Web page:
ABS Goes Down Well with Ferry Co.


Whole business securitization was back at the end of July as Wightlink, a U.K. ferry company that operates short routes from the South coast of England to the Isle of Wight, tapped the markets with a Barclays Capital-arranged GBP135 million ($218 million) deal.

Taking advantage of the competitive pricing and long maturities that securitization offers, Wightlink used the proceeds to refinance bank debt taken out when the management bought into the business in 1995, make payments to shareholders and invest in new ships.

According to a delighted Wightlink official, securitization offered by far the best financing alternative, compared to a stock market listing, unsecured bonds or bank debt. In particular, the deal allowed Wightlink to lock in funds for over 20 years at historically cheap rates.

Barclays said that it had placed the paper with top U.K. institutional investors, including life insurance companies and fund managers.

The bank had considered a more traditional senior/subordinated structure, with a GBP100 million single-A tranche and a GBP35 million piece rated triple-B, but during the marketing process found that investors were keener on strong triple-B paper and that a single chunk would prove most cost effective.

A market observer hoped that Barclays' decision to go for a single tranche was further proof of a deepening of European appetite for paper rated at the low end of the investment grade spectrum. "It's hard to read anything into one deal, but one of the constraints of the European market is the lack of appetite for low rated tranches, hopefully this is a sign that investors are becoming happier to move down the credit spectrum," he said.

One key strength of the deal is Wightlink's dominant position and the high barriers to entry: the Isle of Wight is near enough to the mainland to make the introduction of scheduled flights unlikely, yet far enough away to make a bridge or tunnel uneconomic.

MSDW Sells Italian NPLs

Other deals that came to market in the second half of July included a third transaction from Morgan Stanley Dean Witter parceling non-performing Italian mortgages.

The E120 million ($129 million) deal - like the first two not fully publicly launched - was called International Credit Recovery 3 and backed by assets that Morgan Stanley acquired 1998 and earlier this year from Cassa di Risparmio in Bologna and Italiano di Credito Fondiario.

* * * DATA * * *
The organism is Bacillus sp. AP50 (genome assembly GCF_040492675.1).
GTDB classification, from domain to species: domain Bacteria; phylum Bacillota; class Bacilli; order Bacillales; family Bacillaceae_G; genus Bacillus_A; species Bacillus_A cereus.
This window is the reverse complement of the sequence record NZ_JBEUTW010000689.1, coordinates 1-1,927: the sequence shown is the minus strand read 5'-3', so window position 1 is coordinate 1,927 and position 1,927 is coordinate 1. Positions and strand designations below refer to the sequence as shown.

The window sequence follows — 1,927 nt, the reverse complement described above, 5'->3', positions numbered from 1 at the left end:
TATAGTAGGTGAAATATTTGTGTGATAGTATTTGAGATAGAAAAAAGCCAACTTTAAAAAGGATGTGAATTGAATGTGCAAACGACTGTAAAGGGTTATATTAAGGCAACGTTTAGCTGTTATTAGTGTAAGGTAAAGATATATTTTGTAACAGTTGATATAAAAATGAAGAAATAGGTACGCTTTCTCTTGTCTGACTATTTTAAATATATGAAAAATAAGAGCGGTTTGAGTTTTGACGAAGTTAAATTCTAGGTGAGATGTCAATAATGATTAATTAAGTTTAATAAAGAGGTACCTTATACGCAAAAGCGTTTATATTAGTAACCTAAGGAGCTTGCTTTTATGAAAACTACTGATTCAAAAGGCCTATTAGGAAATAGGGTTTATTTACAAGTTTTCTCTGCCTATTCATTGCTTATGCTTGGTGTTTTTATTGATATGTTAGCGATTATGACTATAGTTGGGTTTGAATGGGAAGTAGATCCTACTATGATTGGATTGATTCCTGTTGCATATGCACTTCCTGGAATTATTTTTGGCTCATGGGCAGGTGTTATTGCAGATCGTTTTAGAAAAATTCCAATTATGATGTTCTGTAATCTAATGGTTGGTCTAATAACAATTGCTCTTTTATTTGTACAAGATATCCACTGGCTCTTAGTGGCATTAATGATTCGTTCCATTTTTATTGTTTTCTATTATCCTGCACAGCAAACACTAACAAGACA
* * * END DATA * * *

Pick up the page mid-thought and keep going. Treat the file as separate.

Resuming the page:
The transaction, issued via an Irish SPV, was split into a senior tranche worth E110 million, rated single-A by Standard & Poor's and single-A plus by Fitch IBCA, and a retained E10 million junior piece.

According to Morgan Stanley officials, the majority of the paper was sold to investors in Germany and the U.K. and priced tighter than the 140 bps over Libor level of the recent Trevi deal that repackaged non-performing assets for Banca di Roma.

The underlying assets will be managed - essentially liquidated - by a joint venture between Corso Venezia, a Morgan Stanley subsidiary, and Servizi Immobiliari Banche, a company set up by the Italian Bankers Association to manage non-performing assets.

Citibank Crosses the Pond

A more prosaic deal - though still important an important benchmark - was Citibank's first credit card-backed deal denominated in Euros. Until recently, swap spreads had prevented U.S. issuers from being able to fund as cheaply in Euros as in dollars and the predicted rush of issuers crossing the pond had not materialized.

However, with swaps moving in, MBNA decided to tap the Euro market and Citibank has now followed suit with a E1 billion transaction, lead managed by Salomon Smith Barney, with help from WestLB and CDC Marches.

With the deal closing at 42 bps over the five year BTAN - equivalent to 15 bps points over Euribor - and factoring in the four bp swap cost the transaction priced in line with what Citibank would have expected in the U.S., but with the added advantage of tapping several new investors, according to a Citibank official.

Finally, Deutsche Bank brought yet another deal from a Portuguese issuer to market, to further reinforce its dominance in Portuguese ABS. The E101 million transaction, called Silk Finance No. 1, packaged autoloans for Interbanco and Multirent in a senior/subordinated structure. The E92.1 million, 4.5-year average life senior tranche was rated triple-A and priced at 35 bps over three-month Euribor, while the 6.9-year, single-A junior tranche priced at 75 bps over.